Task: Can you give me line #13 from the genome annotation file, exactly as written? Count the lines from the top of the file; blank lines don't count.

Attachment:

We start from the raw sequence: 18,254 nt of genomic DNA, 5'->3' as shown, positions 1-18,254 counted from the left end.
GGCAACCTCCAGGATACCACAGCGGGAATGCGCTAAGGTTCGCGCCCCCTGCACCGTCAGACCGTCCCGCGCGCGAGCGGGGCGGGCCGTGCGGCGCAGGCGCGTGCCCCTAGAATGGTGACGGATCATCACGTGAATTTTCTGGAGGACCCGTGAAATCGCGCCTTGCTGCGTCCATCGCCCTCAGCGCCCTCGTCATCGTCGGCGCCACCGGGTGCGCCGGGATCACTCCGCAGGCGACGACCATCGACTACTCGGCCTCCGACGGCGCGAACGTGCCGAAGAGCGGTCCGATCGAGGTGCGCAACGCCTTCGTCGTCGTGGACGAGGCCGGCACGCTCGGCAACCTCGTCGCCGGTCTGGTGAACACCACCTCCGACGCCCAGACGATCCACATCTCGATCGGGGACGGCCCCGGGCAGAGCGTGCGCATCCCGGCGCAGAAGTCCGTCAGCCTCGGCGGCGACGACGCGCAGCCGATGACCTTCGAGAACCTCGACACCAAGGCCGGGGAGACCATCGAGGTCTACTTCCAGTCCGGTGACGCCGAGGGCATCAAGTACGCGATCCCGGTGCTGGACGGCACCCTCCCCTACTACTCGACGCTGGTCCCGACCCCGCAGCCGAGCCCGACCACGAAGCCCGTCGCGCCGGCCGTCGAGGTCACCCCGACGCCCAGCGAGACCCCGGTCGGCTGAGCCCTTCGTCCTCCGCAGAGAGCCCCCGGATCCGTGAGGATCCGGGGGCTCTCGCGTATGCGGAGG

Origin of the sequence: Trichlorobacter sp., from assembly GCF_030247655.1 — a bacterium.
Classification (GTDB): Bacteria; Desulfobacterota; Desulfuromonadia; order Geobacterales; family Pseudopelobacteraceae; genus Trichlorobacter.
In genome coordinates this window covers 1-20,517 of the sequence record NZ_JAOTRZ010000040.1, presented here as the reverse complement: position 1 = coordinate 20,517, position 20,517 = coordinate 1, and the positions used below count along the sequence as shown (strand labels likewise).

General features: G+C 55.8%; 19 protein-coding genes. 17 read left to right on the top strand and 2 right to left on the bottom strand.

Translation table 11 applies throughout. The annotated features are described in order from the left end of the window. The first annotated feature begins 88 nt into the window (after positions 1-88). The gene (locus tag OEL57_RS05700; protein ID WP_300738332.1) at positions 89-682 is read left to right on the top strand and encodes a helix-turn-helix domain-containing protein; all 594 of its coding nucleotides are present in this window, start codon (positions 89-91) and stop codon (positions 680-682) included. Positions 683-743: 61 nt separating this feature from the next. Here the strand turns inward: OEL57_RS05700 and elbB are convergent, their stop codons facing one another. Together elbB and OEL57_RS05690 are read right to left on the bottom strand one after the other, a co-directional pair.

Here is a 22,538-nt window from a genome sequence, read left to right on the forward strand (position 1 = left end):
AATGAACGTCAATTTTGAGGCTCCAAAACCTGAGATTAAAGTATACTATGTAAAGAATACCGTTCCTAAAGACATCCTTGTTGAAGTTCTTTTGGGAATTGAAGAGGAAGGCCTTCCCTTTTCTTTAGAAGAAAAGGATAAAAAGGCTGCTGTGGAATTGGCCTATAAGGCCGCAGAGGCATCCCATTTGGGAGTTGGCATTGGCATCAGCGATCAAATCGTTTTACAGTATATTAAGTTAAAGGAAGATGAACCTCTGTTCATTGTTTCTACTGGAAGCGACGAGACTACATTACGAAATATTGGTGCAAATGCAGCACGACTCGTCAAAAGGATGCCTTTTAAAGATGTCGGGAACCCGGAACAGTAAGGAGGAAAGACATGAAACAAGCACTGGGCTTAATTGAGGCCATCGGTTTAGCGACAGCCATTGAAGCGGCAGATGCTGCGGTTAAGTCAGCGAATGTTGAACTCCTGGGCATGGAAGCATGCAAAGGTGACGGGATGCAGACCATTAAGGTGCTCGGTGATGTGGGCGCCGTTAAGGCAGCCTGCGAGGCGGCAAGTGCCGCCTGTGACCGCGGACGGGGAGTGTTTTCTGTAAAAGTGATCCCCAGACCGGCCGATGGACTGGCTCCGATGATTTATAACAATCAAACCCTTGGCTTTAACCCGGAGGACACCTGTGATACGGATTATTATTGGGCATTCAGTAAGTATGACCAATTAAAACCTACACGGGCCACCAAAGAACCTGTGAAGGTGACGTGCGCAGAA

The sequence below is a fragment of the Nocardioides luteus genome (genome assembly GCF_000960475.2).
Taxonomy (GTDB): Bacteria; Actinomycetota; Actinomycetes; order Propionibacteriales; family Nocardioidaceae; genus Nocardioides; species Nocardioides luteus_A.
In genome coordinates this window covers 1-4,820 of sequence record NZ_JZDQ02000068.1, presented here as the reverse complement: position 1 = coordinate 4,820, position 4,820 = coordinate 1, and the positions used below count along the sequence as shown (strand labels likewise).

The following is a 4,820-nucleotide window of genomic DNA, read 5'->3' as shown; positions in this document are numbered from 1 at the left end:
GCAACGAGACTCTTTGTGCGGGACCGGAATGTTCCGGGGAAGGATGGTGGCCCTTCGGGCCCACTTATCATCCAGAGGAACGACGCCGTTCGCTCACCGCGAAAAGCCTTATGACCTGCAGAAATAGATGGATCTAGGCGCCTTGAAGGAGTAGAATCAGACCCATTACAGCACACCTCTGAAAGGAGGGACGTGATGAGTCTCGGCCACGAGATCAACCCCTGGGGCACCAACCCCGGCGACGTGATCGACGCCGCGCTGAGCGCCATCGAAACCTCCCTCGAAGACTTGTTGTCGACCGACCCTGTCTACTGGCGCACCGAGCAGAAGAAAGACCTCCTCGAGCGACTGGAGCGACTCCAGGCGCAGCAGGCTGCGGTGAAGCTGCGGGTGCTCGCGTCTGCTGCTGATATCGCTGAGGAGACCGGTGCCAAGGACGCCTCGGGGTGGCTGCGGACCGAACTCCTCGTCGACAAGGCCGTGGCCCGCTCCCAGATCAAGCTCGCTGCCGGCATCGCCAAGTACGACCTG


The following is a 4,820-nucleotide window of genomic DNA, read 5'->3' as shown; positions in this document are numbered from 1 at the left end: